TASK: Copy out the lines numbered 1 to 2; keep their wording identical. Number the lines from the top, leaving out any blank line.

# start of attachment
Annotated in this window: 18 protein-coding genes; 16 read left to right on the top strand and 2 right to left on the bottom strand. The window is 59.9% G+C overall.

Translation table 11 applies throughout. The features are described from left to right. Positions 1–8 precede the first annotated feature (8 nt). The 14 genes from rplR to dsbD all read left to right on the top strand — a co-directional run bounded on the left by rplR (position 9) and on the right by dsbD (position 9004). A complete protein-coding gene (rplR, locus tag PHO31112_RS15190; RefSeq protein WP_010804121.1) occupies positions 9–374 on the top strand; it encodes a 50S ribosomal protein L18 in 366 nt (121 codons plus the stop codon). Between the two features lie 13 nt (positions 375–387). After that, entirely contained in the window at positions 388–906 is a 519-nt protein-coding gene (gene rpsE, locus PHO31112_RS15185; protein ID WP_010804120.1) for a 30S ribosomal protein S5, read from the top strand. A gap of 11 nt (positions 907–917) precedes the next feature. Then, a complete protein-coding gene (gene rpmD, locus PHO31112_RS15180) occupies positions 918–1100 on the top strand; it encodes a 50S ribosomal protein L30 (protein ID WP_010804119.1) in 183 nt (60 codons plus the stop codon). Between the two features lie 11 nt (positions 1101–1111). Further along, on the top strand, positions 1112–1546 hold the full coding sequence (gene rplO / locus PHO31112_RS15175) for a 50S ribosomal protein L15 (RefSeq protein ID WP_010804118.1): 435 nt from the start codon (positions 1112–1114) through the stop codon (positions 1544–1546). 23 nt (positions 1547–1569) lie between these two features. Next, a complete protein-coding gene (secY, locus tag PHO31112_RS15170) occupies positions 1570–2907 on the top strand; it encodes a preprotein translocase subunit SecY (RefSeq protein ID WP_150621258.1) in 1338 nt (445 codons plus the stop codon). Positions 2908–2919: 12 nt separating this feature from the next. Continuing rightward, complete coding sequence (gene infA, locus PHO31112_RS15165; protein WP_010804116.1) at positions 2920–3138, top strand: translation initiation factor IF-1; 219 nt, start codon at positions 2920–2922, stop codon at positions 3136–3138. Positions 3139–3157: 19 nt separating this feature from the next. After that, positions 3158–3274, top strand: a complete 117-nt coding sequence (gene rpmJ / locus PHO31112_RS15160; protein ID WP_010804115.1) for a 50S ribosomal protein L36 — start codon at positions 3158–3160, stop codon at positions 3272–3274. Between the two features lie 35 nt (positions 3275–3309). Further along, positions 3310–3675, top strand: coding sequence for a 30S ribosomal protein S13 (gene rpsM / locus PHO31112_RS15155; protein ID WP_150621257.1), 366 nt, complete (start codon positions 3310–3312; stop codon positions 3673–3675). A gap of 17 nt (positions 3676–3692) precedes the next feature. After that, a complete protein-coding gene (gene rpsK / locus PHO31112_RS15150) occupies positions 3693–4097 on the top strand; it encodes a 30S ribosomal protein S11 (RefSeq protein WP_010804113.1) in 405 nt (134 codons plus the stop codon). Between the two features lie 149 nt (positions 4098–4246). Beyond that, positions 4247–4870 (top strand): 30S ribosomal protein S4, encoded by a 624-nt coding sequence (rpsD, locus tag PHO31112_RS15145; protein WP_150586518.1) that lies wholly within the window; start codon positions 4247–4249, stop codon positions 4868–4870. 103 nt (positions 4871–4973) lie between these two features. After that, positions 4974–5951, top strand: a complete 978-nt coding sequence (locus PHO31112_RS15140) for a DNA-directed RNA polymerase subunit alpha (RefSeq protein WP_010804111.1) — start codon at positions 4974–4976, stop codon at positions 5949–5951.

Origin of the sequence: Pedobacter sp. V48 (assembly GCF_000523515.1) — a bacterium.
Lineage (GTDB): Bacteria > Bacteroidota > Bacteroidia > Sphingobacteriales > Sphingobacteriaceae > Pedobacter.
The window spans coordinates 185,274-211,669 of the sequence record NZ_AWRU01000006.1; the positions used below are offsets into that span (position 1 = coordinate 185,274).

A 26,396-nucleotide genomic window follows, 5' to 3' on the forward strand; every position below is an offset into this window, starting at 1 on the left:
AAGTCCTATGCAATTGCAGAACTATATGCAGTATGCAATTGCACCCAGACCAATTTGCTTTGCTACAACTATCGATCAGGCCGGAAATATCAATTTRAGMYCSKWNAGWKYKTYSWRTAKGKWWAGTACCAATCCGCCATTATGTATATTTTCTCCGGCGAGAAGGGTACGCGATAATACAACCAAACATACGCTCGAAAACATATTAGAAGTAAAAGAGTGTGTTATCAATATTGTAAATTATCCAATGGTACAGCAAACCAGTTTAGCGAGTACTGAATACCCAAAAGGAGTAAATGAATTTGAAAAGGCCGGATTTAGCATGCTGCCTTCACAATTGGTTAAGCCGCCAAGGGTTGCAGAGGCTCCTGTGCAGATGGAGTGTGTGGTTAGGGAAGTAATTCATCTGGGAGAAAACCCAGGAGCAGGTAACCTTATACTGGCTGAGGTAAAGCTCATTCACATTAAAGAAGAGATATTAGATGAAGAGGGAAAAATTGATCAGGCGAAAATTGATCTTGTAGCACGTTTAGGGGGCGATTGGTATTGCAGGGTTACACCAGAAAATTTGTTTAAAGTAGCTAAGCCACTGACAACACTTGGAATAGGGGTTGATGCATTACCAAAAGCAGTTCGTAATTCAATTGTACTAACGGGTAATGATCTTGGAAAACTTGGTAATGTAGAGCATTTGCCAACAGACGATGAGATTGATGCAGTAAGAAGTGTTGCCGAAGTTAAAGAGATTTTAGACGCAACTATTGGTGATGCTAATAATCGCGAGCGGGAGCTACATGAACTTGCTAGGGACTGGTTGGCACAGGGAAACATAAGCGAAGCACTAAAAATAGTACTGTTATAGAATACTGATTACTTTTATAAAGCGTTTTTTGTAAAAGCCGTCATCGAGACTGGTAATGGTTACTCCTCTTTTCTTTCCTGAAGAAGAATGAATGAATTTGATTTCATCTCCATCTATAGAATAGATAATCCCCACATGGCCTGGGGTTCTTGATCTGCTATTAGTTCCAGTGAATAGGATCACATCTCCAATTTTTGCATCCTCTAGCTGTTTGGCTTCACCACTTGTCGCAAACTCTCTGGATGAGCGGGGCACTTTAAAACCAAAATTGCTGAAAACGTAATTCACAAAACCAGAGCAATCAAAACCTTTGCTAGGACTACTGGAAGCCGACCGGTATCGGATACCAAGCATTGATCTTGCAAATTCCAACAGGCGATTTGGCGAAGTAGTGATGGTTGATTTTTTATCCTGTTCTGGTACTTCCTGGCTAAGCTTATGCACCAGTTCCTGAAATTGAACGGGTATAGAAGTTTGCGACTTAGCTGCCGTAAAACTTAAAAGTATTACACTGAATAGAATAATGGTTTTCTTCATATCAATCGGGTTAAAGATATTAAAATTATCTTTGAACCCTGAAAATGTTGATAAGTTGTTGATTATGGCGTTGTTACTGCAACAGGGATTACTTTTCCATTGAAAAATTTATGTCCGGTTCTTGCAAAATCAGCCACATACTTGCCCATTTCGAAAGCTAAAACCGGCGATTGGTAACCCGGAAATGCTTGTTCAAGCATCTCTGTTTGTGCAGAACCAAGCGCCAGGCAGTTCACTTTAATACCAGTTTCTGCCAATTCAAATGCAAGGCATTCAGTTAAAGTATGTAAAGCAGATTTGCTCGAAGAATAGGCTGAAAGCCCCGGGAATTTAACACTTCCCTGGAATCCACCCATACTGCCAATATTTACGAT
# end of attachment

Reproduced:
Annotated in this window: 18 protein-coding genes; 16 read left to right on the top strand and 2 right to left on the bottom strand. The window is 59.9% G+C overall.

Translation table 11 applies throughout. The features are described from left to right. Positions 1–8 precede the first annotated feature (8 nt). The 14 genes from rplR to dsbD all read left to right on the top strand — a co-directional run bounded on the left by rplR (position 9) and on the right by dsbD (position 9004). A complete protein-coding gene (rplR, locus tag PHO31112_RS15190; RefSeq protein WP_010804121.1) occupies positions 9–374 on the top strand; it encodes a 50S ribosomal protein L18 in 366 nt (121 codons plus the stop codon). Between the two features lie 13 nt (positions 375–387). After that, entirely contained in the window at positions 388–906 is a 519-nt protein-coding gene (gene rpsE, locus PHO31112_RS15185; protein ID WP_010804120.1) for a 30S ribosomal protein S5, read from the top strand. A gap of 11 nt (positions 907–917) precedes the next feature. Then, a complete protein-coding gene (gene rpmD, locus PHO31112_RS15180) occupies positions 918–1100 on the top strand; it encodes a 50S ribosomal protein L30 (protein ID WP_010804119.1) in 183 nt (60 codons plus the stop codon). Between the two features lie 11 nt (positions 1101–1111). Further along, on the top strand, positions 1112–1546 hold the full coding sequence (gene rplO / locus PHO31112_RS15175) for a 50S ribosomal protein L15 (RefSeq protein ID WP_010804118.1): 435 nt from the start codon (positions 1112–1114) through the stop codon (positions 1544–1546). 23 nt (positions 1547–1569) lie between these two features. Next, a complete protein-coding gene (secY, locus tag PHO31112_RS15170) occupies positions 1570–2907 on the top strand; it encodes a preprotein translocase subunit SecY (RefSeq protein ID WP_150621258.1) in 1338 nt (445 codons plus the stop codon). Positions 2908–2919: 12 nt separating this feature from the next. Continuing rightward, complete coding sequence (gene infA, locus PHO31112_RS15165; protein WP_010804116.1) at positions 2920–3138, top strand: translation initiation factor IF-1; 219 nt, start codon at positions 2920–2922, stop codon at positions 3136–3138. Positions 3139–3157: 19 nt separating this feature from the next. After that, positions 3158–3274, top strand: a complete 117-nt coding sequence (gene rpmJ / locus PHO31112_RS15160; protein ID WP_010804115.1) for a 50S ribosomal protein L36 — start codon at positions 3158–3160, stop codon at positions 3272–3274. Between the two features lie 35 nt (positions 3275–3309). Further along, positions 3310–3675, top strand: coding sequence for a 30S ribosomal protein S13 (gene rpsM / locus PHO31112_RS15155; protein ID WP_150621257.1), 366 nt, complete (start codon positions 3310–3312; stop codon positions 3673–3675). A gap of 17 nt (positions 3676–3692) precedes the next feature. After that, a complete protein-coding gene (gene rpsK / locus PHO31112_RS15150) occupies positions 3693–4097 on the top strand; it encodes a 30S ribosomal protein S11 (RefSeq protein WP_010804113.1) in 405 nt (134 codons plus the stop codon). Between the two features lie 149 nt (positions 4098–4246). Beyond that, positions 4247–4870 (top strand): 30S ribosomal protein S4, encoded by a 624-nt coding sequence (rpsD, locus tag PHO31112_RS15145; protein WP_150586518.1) that lies wholly within the window; start codon positions 4247–4249, stop codon positions 4868–4870. 103 nt (positions 4871–4973) lie between these two features. After that, positions 4974–5951, top strand: a complete 978-nt coding sequence (locus PHO31112_RS15140) for a DNA-directed RNA polymerase subunit alpha (RefSeq protein WP_010804111.1) — start codon at positions 4974–4976, stop codon at positions 5949–5951.